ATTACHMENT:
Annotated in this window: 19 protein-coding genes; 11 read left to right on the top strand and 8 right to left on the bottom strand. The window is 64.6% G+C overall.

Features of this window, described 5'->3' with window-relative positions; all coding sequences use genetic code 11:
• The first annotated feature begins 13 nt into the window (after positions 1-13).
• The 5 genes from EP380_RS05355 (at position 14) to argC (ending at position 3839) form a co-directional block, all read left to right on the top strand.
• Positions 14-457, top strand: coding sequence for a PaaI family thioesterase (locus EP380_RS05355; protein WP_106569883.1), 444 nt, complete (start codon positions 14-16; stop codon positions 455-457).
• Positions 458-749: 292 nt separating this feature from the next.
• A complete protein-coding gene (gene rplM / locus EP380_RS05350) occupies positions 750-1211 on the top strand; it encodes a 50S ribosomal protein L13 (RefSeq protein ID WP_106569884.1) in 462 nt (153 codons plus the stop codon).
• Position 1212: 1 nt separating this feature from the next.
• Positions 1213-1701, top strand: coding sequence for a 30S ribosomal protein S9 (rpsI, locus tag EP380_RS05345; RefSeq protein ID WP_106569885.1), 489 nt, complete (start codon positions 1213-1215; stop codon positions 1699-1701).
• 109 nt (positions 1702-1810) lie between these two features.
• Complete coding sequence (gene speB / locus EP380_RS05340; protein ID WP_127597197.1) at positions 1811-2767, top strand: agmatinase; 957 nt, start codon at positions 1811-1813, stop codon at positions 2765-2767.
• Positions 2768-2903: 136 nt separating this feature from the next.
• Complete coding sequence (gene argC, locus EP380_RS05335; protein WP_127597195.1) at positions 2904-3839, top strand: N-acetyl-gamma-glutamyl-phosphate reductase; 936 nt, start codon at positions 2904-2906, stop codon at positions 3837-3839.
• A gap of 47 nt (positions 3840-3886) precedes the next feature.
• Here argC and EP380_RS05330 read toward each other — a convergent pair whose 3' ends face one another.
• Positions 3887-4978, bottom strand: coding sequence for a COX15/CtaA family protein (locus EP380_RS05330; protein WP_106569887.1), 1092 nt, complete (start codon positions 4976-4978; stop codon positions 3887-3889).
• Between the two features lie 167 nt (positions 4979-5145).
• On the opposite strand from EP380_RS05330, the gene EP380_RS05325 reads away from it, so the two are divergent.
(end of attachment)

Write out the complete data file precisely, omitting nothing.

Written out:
Annotated in this window: 19 protein-coding genes; 11 read left to right on the top strand and 8 right to left on the bottom strand. The window is 64.6% G+C overall.

Features of this window, described 5'->3' with window-relative positions; all coding sequences use genetic code 11:
• The first annotated feature begins 13 nt into the window (after positions 1-13).
• The 5 genes from EP380_RS05355 (at position 14) to argC (ending at position 3839) form a co-directional block, all read left to right on the top strand.
• Positions 14-457, top strand: coding sequence for a PaaI family thioesterase (locus EP380_RS05355; protein WP_106569883.1), 444 nt, complete (start codon positions 14-16; stop codon positions 455-457).
• Positions 458-749: 292 nt separating this feature from the next.
• A complete protein-coding gene (gene rplM / locus EP380_RS05350) occupies positions 750-1211 on the top strand; it encodes a 50S ribosomal protein L13 (RefSeq protein ID WP_106569884.1) in 462 nt (153 codons plus the stop codon).
• Position 1212: 1 nt separating this feature from the next.
• Positions 1213-1701, top strand: coding sequence for a 30S ribosomal protein S9 (rpsI, locus tag EP380_RS05345; RefSeq protein ID WP_106569885.1), 489 nt, complete (start codon positions 1213-1215; stop codon positions 1699-1701).
• 109 nt (positions 1702-1810) lie between these two features.
• Complete coding sequence (gene speB / locus EP380_RS05340; protein ID WP_127597197.1) at positions 1811-2767, top strand: agmatinase; 957 nt, start codon at positions 1811-1813, stop codon at positions 2765-2767.
• Positions 2768-2903: 136 nt separating this feature from the next.
• Complete coding sequence (gene argC, locus EP380_RS05335; protein WP_127597195.1) at positions 2904-3839, top strand: N-acetyl-gamma-glutamyl-phosphate reductase; 936 nt, start codon at positions 2904-2906, stop codon at positions 3837-3839.
• A gap of 47 nt (positions 3840-3886) precedes the next feature.
• Here argC and EP380_RS05330 read toward each other — a convergent pair whose 3' ends face one another.
• Positions 3887-4978, bottom strand: coding sequence for a COX15/CtaA family protein (locus EP380_RS05330; protein WP_106569887.1), 1092 nt, complete (start codon positions 4976-4978; stop codon positions 3887-3889).
• Between the two features lie 167 nt (positions 4979-5145).
• On the opposite strand from EP380_RS05330, the gene EP380_RS05325 reads away from it, so the two are divergent.